We had a long slow drive back to Furnace Creek Ranch. Luckily the SUV had Satellite Radio and we had been enjoying music and comedy channels out here in the middle of nowhere. We hit a particularly sharp rock and then I heard this whistling noise. Hmmm what could that be? My sister was driving, and I asked her, do you hear a high pitched whistling? Could we have messed up a tire hitting that rock? Could we be getting a flat? The high-tech SUV had all the fancy onboard computer stuff and I dialed up our tire pressure. Opps, sure enough, the right front tire was at 38, 37, 36...how far can we go on it we wondered! 35, 34, and falling. It hit 25 and then started flashing. I guess we should stop the car now. We were still 20-30 miles away from the nearest paved road. But there had been a lot of traffic on this gravel road, so we were sure that help would arrive. We had left several cars back at the Racetrack parking area and they had to come out sometime. A car coming in towards the Racetrack stopped to see if we needed help. Yes, this rental car did not have an owners manual and we had no idea where the jack was located. We knew where the spare tire was and luckily it was a full size spare. Also, we were not sure where to place the jack even if we found it. There did not seem to be any indication on the underbelly of the SUV in the vicinity of the flat tire.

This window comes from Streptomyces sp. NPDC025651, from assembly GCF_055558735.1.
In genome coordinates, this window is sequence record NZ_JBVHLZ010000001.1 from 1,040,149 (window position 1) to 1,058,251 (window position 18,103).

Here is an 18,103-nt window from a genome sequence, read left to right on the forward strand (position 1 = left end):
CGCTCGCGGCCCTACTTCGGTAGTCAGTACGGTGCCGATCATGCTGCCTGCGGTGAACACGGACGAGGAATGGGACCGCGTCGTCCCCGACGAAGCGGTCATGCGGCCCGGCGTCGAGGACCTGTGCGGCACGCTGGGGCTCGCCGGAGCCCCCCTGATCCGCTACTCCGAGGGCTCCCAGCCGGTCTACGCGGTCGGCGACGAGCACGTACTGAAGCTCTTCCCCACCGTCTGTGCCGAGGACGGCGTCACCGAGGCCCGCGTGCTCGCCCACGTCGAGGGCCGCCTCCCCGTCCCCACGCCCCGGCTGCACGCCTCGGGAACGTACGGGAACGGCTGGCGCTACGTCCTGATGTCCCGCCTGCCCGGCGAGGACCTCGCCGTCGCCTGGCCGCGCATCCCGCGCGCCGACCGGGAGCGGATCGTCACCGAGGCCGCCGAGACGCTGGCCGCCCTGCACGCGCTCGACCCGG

The car stopped to help us. It contained UFO watchers! I had read that some folks think the Racetrack is a landing strip for UFO's. The UFO folks were having a sort of gathering here in Death Valley this weekend and soon another car stopped to help as well. As they were helping, we noticed that the tire on one of their cars was also looking a little low...they had a flat tire as well! How eerie!
The next morning, we left Death Valley and started the drive back to Sacramento. Our first stop was the Manzanar Internment Camp Monument.
I had been fascinated with the Japanese Internment camps ever since I read a book about some Seattle families that had been sent to the internment camps. There was a wonderful museum and information center at the site it is well worth a stop if you are in the area. We also stopped at the Film museum at Lone Pine, CA. It appears that a ton of movies were filmed in this area and they have a terrific museum at Lone Pine again, well worth a stop!
All in all, we had a terrific trip and we got back to Sacramento with no other incidents.